Wasted energy could be a thing of the past for Western Australia, with the state planning on redirecting waste from some landfill sites to create an alternative energy source.
There has been state government approval for Western Australia’s first large scale waste-to-energy facility in Boodarie near Port Hedland.
WA environment minister Albert Jacob said the New Energy facility was expected to process up to 255,000 tonnes of waste a year and put 15.5 megawatts of power back into the grid. As part of the approval, construction for the facility must start within the next five years.
“This is an exciting step forward for waste management in Western Australia,” he said.
“There are no other waste-to-energy plants of this scale currently operating in Australia. Waste-to-energy technology has the potential to offer an alternative to landfill with the additional benefit of energy generation.”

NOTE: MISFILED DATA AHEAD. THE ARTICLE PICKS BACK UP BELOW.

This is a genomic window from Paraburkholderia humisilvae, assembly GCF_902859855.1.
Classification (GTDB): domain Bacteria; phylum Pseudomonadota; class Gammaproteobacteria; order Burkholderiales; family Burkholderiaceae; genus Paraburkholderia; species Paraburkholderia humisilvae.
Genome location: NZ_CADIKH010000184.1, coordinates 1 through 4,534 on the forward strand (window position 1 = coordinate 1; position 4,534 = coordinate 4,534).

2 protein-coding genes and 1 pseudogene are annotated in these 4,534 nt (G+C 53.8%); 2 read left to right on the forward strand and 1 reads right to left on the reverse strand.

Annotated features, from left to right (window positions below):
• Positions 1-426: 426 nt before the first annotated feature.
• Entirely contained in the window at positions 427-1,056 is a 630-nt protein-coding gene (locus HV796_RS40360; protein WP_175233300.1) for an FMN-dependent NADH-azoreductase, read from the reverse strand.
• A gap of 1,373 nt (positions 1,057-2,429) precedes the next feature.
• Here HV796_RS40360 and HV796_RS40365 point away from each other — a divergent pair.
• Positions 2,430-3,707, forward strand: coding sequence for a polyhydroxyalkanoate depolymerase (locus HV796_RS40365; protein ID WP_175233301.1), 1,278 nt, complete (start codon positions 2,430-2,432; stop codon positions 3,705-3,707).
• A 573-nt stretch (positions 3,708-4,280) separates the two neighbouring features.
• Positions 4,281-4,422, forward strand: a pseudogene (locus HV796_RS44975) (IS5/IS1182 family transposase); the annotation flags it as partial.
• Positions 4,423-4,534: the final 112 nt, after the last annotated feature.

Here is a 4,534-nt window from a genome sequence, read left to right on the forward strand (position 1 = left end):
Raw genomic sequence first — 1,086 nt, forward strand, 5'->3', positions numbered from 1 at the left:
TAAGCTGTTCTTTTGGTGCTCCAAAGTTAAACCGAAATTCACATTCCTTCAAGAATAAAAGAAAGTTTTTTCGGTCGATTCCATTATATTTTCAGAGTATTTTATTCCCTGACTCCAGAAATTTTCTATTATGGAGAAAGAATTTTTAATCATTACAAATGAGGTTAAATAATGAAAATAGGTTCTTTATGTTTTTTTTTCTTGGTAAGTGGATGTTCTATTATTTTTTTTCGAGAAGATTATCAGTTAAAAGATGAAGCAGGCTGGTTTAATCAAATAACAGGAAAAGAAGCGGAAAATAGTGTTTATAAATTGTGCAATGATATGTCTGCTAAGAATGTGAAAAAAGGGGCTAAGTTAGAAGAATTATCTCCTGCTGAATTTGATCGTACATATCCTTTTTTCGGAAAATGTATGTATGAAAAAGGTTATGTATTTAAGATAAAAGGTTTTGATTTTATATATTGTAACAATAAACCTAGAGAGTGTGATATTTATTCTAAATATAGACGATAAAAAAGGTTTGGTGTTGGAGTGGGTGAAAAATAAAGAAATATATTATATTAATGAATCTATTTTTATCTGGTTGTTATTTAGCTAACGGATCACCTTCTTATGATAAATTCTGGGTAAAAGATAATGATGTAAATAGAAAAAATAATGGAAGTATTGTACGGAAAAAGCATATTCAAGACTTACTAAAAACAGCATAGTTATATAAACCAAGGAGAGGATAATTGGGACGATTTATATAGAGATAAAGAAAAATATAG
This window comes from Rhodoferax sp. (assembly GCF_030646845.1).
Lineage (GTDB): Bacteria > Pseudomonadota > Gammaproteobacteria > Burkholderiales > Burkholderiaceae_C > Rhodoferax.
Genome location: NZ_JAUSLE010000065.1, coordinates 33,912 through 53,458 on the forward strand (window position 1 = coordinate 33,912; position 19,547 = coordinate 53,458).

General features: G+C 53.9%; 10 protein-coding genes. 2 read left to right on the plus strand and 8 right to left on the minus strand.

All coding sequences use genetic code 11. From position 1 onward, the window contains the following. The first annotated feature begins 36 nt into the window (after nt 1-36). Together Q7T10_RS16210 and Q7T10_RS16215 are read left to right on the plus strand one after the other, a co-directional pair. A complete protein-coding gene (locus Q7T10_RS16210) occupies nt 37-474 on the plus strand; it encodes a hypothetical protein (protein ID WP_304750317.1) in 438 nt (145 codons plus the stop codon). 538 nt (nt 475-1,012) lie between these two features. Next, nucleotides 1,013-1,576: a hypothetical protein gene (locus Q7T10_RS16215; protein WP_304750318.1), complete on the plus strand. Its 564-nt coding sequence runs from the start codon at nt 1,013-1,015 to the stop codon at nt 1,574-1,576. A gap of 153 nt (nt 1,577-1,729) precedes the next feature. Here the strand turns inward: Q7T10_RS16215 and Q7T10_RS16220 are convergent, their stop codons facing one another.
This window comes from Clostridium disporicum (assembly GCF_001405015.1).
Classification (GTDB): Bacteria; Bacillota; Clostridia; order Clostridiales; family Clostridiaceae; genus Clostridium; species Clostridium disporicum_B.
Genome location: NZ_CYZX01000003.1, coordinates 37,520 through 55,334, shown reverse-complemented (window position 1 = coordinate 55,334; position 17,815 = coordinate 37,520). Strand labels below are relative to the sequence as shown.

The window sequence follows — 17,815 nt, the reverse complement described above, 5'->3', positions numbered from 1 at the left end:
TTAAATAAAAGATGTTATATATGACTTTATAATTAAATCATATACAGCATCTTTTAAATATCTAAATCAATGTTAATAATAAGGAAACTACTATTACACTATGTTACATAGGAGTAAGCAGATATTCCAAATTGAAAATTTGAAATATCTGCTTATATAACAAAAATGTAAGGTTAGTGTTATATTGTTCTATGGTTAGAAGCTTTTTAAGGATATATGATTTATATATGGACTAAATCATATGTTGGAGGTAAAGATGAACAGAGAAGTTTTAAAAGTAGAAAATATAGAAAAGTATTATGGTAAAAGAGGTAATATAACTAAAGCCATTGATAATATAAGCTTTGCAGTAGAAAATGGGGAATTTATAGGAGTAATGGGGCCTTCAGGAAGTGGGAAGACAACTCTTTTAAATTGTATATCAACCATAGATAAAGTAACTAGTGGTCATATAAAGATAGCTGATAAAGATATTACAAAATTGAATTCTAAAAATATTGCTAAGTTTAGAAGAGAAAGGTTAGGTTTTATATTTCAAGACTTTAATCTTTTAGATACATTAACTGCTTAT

Other countries already use this technology, however, some green groups are worried there could be issues with emissions and that this doesn’t encourage people to reduce the amount of waste being produced in the state.
Mr Jacob said he was confident the existing regulatory regime under the Environmental Protection Act was well equipped to minimise and manage the environmental impact of waste-to-energy plants.
He said waste management in the Pilbara region of the state had struggled to keep up with the expansion of the resources industries, with a great increase in landfill, so this would improve waste management, increase recycling rates and reduce greenhouse gas emissions.